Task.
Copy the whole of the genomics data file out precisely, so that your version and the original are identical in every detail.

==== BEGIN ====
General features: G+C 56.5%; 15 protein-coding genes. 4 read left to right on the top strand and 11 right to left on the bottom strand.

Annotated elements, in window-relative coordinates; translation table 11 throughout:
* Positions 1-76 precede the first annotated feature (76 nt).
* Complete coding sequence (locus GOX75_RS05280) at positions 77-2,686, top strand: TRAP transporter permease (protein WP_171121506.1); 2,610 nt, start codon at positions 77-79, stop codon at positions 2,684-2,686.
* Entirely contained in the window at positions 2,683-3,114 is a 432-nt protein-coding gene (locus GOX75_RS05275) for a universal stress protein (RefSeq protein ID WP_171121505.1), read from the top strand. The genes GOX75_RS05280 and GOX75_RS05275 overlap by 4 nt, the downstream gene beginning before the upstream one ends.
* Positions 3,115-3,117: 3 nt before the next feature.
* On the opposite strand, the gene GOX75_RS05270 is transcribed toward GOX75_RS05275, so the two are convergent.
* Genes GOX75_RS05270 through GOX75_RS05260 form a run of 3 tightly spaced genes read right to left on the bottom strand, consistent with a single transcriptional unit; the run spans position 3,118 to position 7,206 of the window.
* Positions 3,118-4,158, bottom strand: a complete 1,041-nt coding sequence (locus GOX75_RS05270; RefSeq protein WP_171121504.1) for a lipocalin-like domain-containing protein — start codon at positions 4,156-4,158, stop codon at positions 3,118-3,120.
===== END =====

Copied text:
General features: G+C 56.5%; 15 protein-coding genes. 4 read left to right on the top strand and 11 right to left on the bottom strand.

Annotated elements, in window-relative coordinates; translation table 11 throughout:
* Positions 1-76 precede the first annotated feature (76 nt).
* Complete coding sequence (locus GOX75_RS05280) at positions 77-2,686, top strand: TRAP transporter permease (protein WP_171121506.1); 2,610 nt, start codon at positions 77-79, stop codon at positions 2,684-2,686.
* Entirely contained in the window at positions 2,683-3,114 is a 432-nt protein-coding gene (locus GOX75_RS05275) for a universal stress protein (RefSeq protein ID WP_171121505.1), read from the top strand. The genes GOX75_RS05280 and GOX75_RS05275 overlap by 4 nt, the downstream gene beginning before the upstream one ends.
* Positions 3,115-3,117: 3 nt before the next feature.
* On the opposite strand, the gene GOX75_RS05270 is transcribed toward GOX75_RS05275, so the two are convergent.
* Genes GOX75_RS05270 through GOX75_RS05260 form a run of 3 tightly spaced genes read right to left on the bottom strand, consistent with a single transcriptional unit; the run spans position 3,118 to position 7,206 of the window.
* Positions 3,118-4,158, bottom strand: a complete 1,041-nt coding sequence (locus GOX75_RS05270; RefSeq protein WP_171121504.1) for a lipocalin-like domain-containing protein — start codon at positions 4,156-4,158, stop codon at positions 3,118-3,120.